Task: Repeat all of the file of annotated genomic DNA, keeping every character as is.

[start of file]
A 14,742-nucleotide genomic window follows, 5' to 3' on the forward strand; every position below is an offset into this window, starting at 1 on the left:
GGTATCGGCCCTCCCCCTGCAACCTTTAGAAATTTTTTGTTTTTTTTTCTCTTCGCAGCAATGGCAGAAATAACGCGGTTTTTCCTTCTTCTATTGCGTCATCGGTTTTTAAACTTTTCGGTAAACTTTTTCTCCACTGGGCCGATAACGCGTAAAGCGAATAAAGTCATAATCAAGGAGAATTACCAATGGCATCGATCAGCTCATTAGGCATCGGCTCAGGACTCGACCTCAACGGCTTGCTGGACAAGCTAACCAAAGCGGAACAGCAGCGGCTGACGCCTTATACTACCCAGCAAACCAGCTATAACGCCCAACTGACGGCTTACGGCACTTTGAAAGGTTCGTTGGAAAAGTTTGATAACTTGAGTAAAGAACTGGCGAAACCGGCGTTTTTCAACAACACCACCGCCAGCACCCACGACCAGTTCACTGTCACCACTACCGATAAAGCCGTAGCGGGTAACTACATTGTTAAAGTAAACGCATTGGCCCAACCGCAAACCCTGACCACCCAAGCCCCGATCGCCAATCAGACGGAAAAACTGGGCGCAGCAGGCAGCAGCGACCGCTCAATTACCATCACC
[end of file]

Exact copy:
A 14,742-nucleotide genomic window follows, 5' to 3' on the forward strand; every position below is an offset into this window, starting at 1 on the left:
GGTATCGGCCCTCCCCCTGCAACCTTTAGAAATTTTTTGTTTTTTTTTCTCTTCGCAGCAATGGCAGAAATAACGCGGTTTTTCCTTCTTCTATTGCGTCATCGGTTTTTAAACTTTTCGGTAAACTTTTTCTCCACTGGGCCGATAACGCGTAAAGCGAATAAAGTCATAATCAAGGAGAATTACCAATGGCATCGATCAGCTCATTAGGCATCGGCTCAGGACTCGACCTCAACGGCTTGCTGGACAAGCTAACCAAAGCGGAACAGCAGCGGCTGACGCCTTATACTACCCAGCAAACCAGCTATAACGCCCAACTGACGGCTTACGGCACTTTGAAAGGTTCGTTGGAAAAGTTTGATAACTTGAGTAAAGAACTGGCGAAACCGGCGTTTTTCAACAACACCACCGCCAGCACCCACGACCAGTTCACTGTCACCACTACCGATAAAGCCGTAGCGGGTAACTACATTGTTAAAGTAAACGCATTGGCCCAACCGCAAACCCTGACCACCCAAGCCCCGATCGCCAATCAGACGGAAAAACTGGGCGCAGCAGGCAGCAGCGACCGCTCAATTACCATCACC